April 3, 2023 – Machine learning operations, or what is commonly referred to as MLOps, is a collaborative function often comprising of data scientists, devops engineers, and IT. It is a core function of machine learning engineering and is a key and useful approach for the creation and quality of AI (Artificial Intelligence) solutions. That’s why it is critical for a multinational food retail technology company like Ahold Delhaize.
Many companies find it challenging to bring machine learning models to production and would benefit from exchanging knowledge with each other. That's why on March 23-24, Ahold Delhaize hosted its first MLOps conference, to share knowledge across different industries and to help tech professionals find new solutions to common problems.
Held at our Global Support Office in Zaandam, the Netherlands, the conference proved to be a great event that saw more than 100 like-minded people in the same room and where inspiring tech leaders from great leading Dutch companies discussed the challenges and solutions they're working on. The conference and speakers covered the following three key topics:
During the event, speakers from (but not limited to) ING, Lely, Schiphol, codebeez.nl, Albert Heijn, bol.com and Ahold Delhaize presented the following insights from their MLOps projects.
Joshua discussed why adopting MLOps can be challenging in an enterprise. His key takeaway: there is no one “right” MLOps tool for the job. In a large organization, all tools needed for MLOps already exist. It is important not to focus on fancy tooling, but on users and data scientists.
Anastasija shared their story about the journey of self-service developer platforms. They rethought the existing proposition that focused on one group of users – java microservice developers, and extended it to other groups, such as the data science community and developers building custom infrastructure. It made a huge difference in making all groups of users truly autonomous.
Guus shared how he is working on a daily demand forecast solution for more than 1,000 stores and more than 20,000 products with a goal to reduce waste and provide better on-shelf availability. Key takeaway: the right choice of tooling, an autonomous way of working, shared knowledge and responsibility in the team are all key for developing and supporting such a crucial data science product for Albert Heijn.
Mariia discussed building a MLOps framework that is designed to help data science teams significantly reduce time to market for machine learning products. Main takeaway: it is important to be pragmatic when it comes to building MLOps framework, start small and show the value as soon as possible.
Tim focussed on bringing Machine Learning models to edge devices. He discussed how Machine Learning compliers can help to solve several challenges like different toolstack that Machine Learning and embedded engineers use and creating more autonomy across different teams. This topic is becoming increasingly as more organizations need to have Machine Learning models on edge devices.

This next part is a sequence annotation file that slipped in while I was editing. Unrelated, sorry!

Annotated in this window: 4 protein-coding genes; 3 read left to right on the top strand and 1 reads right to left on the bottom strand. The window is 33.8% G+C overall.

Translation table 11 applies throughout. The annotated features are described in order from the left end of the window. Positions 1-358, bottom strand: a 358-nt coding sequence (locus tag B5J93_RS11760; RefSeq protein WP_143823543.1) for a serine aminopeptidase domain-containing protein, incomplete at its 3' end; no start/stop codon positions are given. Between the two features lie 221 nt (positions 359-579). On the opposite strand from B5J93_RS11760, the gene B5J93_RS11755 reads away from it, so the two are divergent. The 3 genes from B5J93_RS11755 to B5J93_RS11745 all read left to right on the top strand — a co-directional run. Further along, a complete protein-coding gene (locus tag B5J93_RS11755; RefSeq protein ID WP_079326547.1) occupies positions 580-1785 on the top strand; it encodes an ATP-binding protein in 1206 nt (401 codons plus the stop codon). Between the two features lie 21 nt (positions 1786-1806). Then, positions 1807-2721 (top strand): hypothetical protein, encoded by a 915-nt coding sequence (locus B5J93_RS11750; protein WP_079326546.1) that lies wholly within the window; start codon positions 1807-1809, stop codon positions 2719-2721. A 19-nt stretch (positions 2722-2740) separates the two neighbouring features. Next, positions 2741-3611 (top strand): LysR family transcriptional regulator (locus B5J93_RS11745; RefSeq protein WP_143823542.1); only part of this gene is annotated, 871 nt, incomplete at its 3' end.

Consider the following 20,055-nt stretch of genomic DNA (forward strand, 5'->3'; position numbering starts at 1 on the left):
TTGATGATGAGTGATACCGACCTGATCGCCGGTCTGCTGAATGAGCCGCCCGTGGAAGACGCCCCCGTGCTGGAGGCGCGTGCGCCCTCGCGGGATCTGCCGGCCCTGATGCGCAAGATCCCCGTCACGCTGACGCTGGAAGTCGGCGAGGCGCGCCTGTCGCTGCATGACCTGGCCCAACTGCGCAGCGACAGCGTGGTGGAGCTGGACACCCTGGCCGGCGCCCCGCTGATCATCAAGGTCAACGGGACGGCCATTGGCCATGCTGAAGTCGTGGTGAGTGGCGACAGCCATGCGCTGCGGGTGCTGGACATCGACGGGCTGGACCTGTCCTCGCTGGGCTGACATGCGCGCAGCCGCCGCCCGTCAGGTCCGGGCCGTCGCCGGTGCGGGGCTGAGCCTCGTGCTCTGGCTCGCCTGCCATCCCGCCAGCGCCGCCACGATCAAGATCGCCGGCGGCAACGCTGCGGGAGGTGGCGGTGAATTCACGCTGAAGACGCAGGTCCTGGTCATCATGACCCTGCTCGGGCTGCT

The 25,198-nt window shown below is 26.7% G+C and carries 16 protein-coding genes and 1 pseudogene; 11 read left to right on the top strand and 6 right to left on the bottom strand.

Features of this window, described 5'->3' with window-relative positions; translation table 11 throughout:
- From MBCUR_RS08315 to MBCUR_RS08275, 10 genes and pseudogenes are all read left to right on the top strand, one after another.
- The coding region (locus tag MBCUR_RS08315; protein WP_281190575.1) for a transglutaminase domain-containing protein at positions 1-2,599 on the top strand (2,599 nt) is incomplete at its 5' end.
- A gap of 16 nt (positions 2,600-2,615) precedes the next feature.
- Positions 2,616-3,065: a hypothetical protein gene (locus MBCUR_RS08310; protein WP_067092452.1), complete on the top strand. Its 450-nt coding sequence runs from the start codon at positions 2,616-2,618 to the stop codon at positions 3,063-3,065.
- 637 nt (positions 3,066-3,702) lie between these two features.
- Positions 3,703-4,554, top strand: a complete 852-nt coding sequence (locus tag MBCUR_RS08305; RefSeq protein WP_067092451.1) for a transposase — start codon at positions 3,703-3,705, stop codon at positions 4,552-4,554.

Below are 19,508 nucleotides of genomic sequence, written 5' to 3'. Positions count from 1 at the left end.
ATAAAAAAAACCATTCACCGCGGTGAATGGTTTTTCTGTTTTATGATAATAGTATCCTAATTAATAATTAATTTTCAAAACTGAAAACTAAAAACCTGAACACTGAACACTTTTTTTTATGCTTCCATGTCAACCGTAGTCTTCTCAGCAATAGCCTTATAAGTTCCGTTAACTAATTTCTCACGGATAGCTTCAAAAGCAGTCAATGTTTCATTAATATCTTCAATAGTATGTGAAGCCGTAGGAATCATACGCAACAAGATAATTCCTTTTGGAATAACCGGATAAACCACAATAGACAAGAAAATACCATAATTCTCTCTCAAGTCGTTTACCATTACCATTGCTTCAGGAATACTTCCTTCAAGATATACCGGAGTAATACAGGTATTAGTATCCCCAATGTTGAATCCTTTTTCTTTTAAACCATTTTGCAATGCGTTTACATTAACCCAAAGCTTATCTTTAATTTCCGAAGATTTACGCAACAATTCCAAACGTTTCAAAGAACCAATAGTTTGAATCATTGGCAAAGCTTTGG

Mariska talked about new architecture of dynamic markdowns, an important machine learning product at Albert Heijn that contributes to a major goal: waste reduction. Mariska and Paolo went through the limitations of the current architecture and how those get resolved with the new architecture. Changing architecture of a product running in production can be tough, that it is why it’s important to have clear communication within the team and with the stakeholders – keep it small and make it work fast.
Justin discussed reusable infrastructure for data science products. As one of Schiphol’s goals is to be autonomous, data will have a big role in achieving this. With this comes a continuously growing field of AI where the need for control grows. Justin explained how he helped to improve the maintainability of their environment, whilst keeping flexibility for the Data Scientists using MLOps principles.
Arne shared insight into improved deployment of a cross-selling model that creates suggestions of the products for customers at the checkout page of multiple Ahold Delhaize brands: Mega Image, Maxi, Alfa Beta, Delhaize using an MLOps framework. The current MLOps framework allows deployment to another brand within a month compared to 9 months previously.
Luuk discussed his assignment at NS and how they set up lambda architecture for real time train crowdedness predictions and used stream processing for updating timetables and anonymizing customer data. Key takeaway: it is important to choose your architecture wisely taking into consideration costs and development complexity.